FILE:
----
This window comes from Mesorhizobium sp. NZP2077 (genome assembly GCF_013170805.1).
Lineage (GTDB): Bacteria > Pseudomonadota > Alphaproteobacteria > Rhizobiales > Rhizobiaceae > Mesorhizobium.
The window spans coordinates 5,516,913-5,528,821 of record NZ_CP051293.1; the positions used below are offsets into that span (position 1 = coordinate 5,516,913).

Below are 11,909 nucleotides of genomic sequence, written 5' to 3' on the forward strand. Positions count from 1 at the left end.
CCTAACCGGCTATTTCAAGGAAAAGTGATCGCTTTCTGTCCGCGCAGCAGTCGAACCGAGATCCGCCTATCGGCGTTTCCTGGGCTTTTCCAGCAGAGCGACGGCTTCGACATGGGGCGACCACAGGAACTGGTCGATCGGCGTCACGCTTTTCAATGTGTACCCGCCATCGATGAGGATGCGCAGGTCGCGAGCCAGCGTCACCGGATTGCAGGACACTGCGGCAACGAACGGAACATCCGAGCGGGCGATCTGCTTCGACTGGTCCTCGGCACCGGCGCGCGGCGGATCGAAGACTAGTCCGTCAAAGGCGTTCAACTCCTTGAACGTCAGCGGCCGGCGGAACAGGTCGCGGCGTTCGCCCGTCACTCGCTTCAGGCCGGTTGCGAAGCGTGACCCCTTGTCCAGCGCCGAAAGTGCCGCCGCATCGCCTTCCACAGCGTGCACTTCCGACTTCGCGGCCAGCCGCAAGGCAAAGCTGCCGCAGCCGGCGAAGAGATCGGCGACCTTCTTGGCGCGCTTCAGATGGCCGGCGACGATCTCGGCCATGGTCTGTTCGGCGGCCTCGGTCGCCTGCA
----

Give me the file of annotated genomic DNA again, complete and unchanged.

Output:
This window comes from Mesorhizobium sp. NZP2077 (genome assembly GCF_013170805.1).
Lineage (GTDB): Bacteria > Pseudomonadota > Alphaproteobacteria > Rhizobiales > Rhizobiaceae > Mesorhizobium.
The window spans coordinates 5,516,913-5,528,821 of record NZ_CP051293.1; the positions used below are offsets into that span (position 1 = coordinate 5,516,913).

Below are 11,909 nucleotides of genomic sequence, written 5' to 3' on the forward strand. Positions count from 1 at the left end.
CCTAACCGGCTATTTCAAGGAAAAGTGATCGCTTTCTGTCCGCGCAGCAGTCGAACCGAGATCCGCCTATCGGCGTTTCCTGGGCTTTTCCAGCAGAGCGACGGCTTCGACATGGGGCGACCACAGGAACTGGTCGATCGGCGTCACGCTTTTCAATGTGTACCCGCCATCGATGAGGATGCGCAGGTCGCGAGCCAGCGTCACCGGATTGCAGGACACTGCGGCAACGAACGGAACATCCGAGCGGGCGATCTGCTTCGACTGGTCCTCGGCACCGGCGCGCGGCGGATCGAAGACTAGTCCGTCAAAGGCGTTCAACTCCTTGAACGTCAGCGGCCGGCGGAACAGGTCGCGGCGTTCGCCCGTCACTCGCTTCAGGCCGGTTGCGAAGCGTGACCCCTTGTCCAGCGCCGAAAGTGCCGCCGCATCGCCTTCCACAGCGTGCACTTCCGACTTCGCGGCCAGCCGCAAGGCAAAGCTGCCGCAGCCGGCGAAGAGATCGGCGACCTTCTTGGCGCGCTTCAGATGGCCGGCGACGATCTCGGCCATGGTCTGTTCGGCGGCCTCGGTCGCCTGCA